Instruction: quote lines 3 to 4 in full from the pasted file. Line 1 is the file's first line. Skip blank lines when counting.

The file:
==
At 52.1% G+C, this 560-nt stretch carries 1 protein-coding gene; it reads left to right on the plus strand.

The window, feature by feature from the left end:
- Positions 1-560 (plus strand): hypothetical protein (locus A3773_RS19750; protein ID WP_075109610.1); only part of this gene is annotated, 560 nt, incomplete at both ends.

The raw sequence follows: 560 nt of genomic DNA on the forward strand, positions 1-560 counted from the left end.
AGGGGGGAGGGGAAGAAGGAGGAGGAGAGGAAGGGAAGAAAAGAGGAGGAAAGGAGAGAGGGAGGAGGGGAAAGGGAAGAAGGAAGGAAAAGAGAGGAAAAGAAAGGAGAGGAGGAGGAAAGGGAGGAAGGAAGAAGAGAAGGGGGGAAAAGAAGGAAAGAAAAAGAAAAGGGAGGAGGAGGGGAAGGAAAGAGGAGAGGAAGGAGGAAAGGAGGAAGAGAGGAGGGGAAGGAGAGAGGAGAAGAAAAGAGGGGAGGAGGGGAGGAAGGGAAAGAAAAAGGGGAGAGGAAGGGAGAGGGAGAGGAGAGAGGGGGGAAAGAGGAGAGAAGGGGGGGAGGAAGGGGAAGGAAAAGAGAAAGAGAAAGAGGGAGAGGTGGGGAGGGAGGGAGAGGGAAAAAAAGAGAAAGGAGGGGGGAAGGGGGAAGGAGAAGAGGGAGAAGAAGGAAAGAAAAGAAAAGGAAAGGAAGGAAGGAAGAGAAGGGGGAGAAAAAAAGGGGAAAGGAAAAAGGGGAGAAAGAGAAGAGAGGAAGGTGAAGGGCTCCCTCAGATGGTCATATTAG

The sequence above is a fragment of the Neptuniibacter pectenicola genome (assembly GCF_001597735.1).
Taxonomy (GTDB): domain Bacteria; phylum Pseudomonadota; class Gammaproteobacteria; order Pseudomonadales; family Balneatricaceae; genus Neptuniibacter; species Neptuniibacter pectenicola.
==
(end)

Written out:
- Positions 1-560 (plus strand): hypothetical protein (locus A3773_RS19750; protein ID WP_075109610.1); only part of this gene is annotated, 560 nt, incomplete at both ends.

The raw sequence follows: 560 nt of genomic DNA on the forward strand, positions 1-560 counted from the left end.